Mary Kirkpatrick joked that she spoke too soon when she estimated only 3,000 people would ask for a property reassessment this year.
While final requests were still being tallied Friday, Forsyth County’s tax assessor said it appeared nearly 5,000 people were looking for a reduction in their property’s value.
“[Wednesday] was terrible," she said. "We couldn’t stop long enough to count. We had tax representatives bringing them in by the hundreds.
“I can tell you this much, there were a lot of people, but that’s still less than we got last year.”
About 6,000 people sent in requests, known as returns, last year.
While most of this year’s rush fell on March 31, Kirkpatrick said the April 1 deadline also drew some last-minute filers.
For those who didn’t file a return, it will be another year before one can be submitted. For those who made the deadline, however, the assessor’s office will respond in mid-May.
“If we agree with their [assessment], we will send them a notice,” Kirkpatrick said.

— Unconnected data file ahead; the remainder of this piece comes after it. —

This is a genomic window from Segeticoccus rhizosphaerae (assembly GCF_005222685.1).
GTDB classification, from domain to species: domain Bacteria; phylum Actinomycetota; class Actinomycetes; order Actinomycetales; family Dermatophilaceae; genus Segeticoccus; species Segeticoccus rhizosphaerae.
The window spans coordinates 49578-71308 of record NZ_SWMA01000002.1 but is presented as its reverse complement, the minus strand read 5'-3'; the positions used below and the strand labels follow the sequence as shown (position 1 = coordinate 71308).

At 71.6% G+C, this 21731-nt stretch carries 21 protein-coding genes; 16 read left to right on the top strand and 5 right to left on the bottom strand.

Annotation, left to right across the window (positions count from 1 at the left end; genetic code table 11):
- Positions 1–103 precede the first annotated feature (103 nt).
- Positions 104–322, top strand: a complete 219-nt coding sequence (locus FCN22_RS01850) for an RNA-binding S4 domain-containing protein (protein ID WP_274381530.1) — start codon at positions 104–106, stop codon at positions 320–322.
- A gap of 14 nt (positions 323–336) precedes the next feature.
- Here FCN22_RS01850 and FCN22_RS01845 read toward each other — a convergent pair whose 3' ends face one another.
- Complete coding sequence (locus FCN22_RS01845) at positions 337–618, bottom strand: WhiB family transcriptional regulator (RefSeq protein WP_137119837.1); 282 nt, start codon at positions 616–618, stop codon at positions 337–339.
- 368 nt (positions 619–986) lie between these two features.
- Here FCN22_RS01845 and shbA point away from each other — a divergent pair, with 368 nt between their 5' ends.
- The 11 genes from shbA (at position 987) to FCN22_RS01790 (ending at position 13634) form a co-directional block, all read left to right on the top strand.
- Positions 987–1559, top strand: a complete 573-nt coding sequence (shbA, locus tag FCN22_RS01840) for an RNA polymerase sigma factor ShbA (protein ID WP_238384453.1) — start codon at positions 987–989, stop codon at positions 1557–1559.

But that happens less than 5 percent of the time. In most cases, she said, the homeowner will receive a notice listing how much the assessor’s office thinks the property is worth.
“If they still don’t like the value after we review these returns, they need to make sure they file their appeal in May or June," she said.
"Folks have to watch for that notice in May, because they have to file an appeal within 45 days. A return is not an appeal.”
A state law enacted last year prevents assessments from rising until 2012.
Kirkpatrick has previously said she expects the county's tax digest, or total value of all properties in the county, to drop by as much as 5 percent.
In 2009, the digest was nearly $8.95 billion. The 2010 digest could fall to about $8.5 billion, which would translate into less tax revenue for the county and further compound its budget woes.